The CDC now estimates that 1 in every 68 children is born with some form of autism. They may struggle with communication or repeat certain behaviors. They may get upset when there is a change in routine, or have a hard time in social situations.
For the past several years, medical professionals have made great efforts to understand autism. Thanks to these efforts, we now know that autism is a spectrum disorder. This means that it affects each person differently, ranging from mild to severe symptoms.
Regardless of the severity of your child’s symptoms, it is very scary hearing your child’s diagnoses for the first time. How will this impact your child’s life? Your family’s life? What treatment plan should we follow? Where do we go from here?[caption id="attachment_1192" align="aligncenter" width="1024"] Little girl hiding under the blanket and refuses to get up[/caption]
Those diagnosed with autism face an infinite number of challenges on a daily basis. They may avoid physical contact, or are unable to speak in full sentences. They may not be aware of personal space and avoid eye contact. Children with ASD may have repetitive and or disruptive behavior. The list of symptoms goes on and on.
As a parent, it is important to understand that children with autism are incredible individuals. They are creative, talented, smart, and imaginative. Their brain just has a hard time filtering and organizing sensory input. The way they interpret their environment is completely different from the way you may interpret yours.
Finding The Right Treatment Plan
Autism is a spectrum disorder. Each individual is affected differently, meaning treatment is very specific to the individual. What works for one child may not work for another. This makes it difficult to outline an exact treatment plan that helps every autism patient.
Many doctors recommend consulting with an occupational therapist. Together, you can come up with a treatment plan that is specialized for your child. Your child’s occupational therapist may come up with a sensory diet or recommend therapeutic tools, such as a weighted blanket.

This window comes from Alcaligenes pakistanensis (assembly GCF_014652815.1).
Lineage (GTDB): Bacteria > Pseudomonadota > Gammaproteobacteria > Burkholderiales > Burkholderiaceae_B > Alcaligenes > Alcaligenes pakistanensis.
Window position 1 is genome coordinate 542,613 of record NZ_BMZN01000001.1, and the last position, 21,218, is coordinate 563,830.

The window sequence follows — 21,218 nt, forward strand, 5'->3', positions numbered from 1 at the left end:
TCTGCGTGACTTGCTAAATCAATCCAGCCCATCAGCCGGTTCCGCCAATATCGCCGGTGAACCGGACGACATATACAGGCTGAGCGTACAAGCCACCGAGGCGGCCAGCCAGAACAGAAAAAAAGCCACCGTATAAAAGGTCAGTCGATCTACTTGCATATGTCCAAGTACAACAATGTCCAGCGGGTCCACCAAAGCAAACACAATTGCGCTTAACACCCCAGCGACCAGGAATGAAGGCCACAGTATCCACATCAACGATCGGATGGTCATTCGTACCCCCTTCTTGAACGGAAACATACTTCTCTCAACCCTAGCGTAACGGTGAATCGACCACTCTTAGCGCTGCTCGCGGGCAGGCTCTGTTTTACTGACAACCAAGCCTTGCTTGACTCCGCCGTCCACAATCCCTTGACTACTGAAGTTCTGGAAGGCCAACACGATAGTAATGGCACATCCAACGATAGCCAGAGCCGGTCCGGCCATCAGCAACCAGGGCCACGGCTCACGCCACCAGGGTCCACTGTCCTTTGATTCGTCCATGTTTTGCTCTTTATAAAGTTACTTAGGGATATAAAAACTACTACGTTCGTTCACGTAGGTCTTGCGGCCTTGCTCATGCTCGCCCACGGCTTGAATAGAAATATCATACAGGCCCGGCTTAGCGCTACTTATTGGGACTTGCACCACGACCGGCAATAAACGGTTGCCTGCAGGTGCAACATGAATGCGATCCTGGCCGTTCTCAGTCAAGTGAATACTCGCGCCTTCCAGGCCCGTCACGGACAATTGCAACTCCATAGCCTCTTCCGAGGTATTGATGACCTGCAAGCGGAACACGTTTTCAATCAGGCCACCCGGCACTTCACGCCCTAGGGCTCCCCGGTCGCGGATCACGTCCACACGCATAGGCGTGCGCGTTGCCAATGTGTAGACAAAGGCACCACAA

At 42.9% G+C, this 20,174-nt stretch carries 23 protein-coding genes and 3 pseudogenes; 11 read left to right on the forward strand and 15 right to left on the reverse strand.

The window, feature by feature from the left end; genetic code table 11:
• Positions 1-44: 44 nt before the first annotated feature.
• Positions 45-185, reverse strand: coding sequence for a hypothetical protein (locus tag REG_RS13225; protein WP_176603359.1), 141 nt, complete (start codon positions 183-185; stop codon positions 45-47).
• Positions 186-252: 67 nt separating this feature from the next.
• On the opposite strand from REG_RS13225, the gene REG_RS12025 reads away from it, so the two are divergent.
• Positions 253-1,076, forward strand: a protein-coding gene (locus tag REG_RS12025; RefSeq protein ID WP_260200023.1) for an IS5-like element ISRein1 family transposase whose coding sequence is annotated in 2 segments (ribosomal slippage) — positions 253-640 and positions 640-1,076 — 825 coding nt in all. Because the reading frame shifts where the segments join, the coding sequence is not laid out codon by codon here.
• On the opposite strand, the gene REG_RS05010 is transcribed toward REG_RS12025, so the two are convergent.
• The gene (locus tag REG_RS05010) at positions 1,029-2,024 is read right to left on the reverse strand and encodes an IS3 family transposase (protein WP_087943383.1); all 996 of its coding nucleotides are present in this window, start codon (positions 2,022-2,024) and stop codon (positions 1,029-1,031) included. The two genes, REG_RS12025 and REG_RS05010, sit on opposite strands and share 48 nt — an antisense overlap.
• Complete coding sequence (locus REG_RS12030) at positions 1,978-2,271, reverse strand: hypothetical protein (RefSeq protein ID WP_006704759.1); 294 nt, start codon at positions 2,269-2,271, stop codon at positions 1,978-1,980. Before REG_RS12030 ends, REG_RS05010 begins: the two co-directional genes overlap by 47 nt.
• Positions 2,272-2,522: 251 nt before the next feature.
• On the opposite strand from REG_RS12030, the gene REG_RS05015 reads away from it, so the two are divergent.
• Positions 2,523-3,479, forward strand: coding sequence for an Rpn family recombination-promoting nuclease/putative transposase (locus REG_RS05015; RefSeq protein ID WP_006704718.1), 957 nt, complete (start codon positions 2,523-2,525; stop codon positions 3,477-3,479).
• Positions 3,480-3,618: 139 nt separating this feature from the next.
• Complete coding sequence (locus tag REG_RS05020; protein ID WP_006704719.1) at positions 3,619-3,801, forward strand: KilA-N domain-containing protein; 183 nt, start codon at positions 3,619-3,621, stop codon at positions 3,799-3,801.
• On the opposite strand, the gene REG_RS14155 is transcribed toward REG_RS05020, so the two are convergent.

What Is a Weighted Blanket?
Designed to weigh 10% of your child’s body weight, weighted blankets evenly distribute weight across their body. This proprioceptive input is scientifically known as Deep Pressure Therapy (DTP).
Weighted blankets are usually made of a cotton material and filled with plastic poly pellets. The pellets are hypoallergenic and non-toxic, similar to Beanie Babies filling. There is usually stitching on the blanket, which secures the pellets in place. This prevents the pellets from sliding inside the blanket though out the night.
How Do Weighted Blankets Work?
Deep Pressure Therapy has a profound effect on a section of the nervous system called the Autonomic Nervous System (ANS).
The ANS controls unconscious actions, such as breathing, digestion, and heart rate. This system can be further broken down into two divisions. The Sympathetic Nervous System (SNS) is responsible for the body’s “fight or flight” response. When the body is under a perceived attack, the SNS releases hormones that increase blood pressure, blood sugar, and breathing.
The second division of the ANS is the Parasympathetic Nervous System (PSNS). This division is the compliment to the SNS. It calms the body down by decreasing blood pressure, heart rate, and breathing.
Research shows that evenly distributing weight across the body compresses the nervous stem. This Deep Pressure Therapy actually reduces “fight or flight” activity, while increasing PSNS activity.
A woman by the name of Temple Grandin has been a huge advocate for Deep Pressure Therapy. Diagnosed with autism herself, she would crave deep pressure during her childhood years. As she grew older, Grandin began to realize how important this deep proprioceptive input was for her day to day life. She even went on to build her own “Hug Machine” to administer deep pressure to calm anxiety.
How Do Weighted Blankets Help Children with Autism?
These combined effects of Deep Pressure Therapy have a lasting impact on your child’s day to day life. Weighted blankets provide proprioceptive input, which improves spatial awareness. The added weight of the blanket allows your child to feel their movements. This gives them a better understanding of the location of their body.
The added weight of the blanket triggers the release of dopamine and serotonin hormones. Researchers found that serotonin increased by 28% and dopamine increased by 31%. These “happy hormones” have a direct and positive effect on mood and behavior.
Increased serotonin production elevates your child’s mood, calming anxiety before bed. Serotonin is also used in the production of melatonin. This hormone tells the body when it is time to go to sleep. When melatonin production is high, sleep is deeper and more restful.
Weighted blankets can also help calm down meltdowns. For children with autism, even the simplest task can trigger a sensory overload. Their senses are in control of every thought, and their brain simply cannot cope.
The calming effect of weighted blankets makes your child feel grounded. The organizational effect of the Deep Pressure Therapy makes them feel less overwhelmed. And the proprioceptive input from the blanket acts as a hug, making them feel safe.
If you have any questions about your child’s treatment plan, diagnosis, or weighted blankets, please comment below. We’d love to help!
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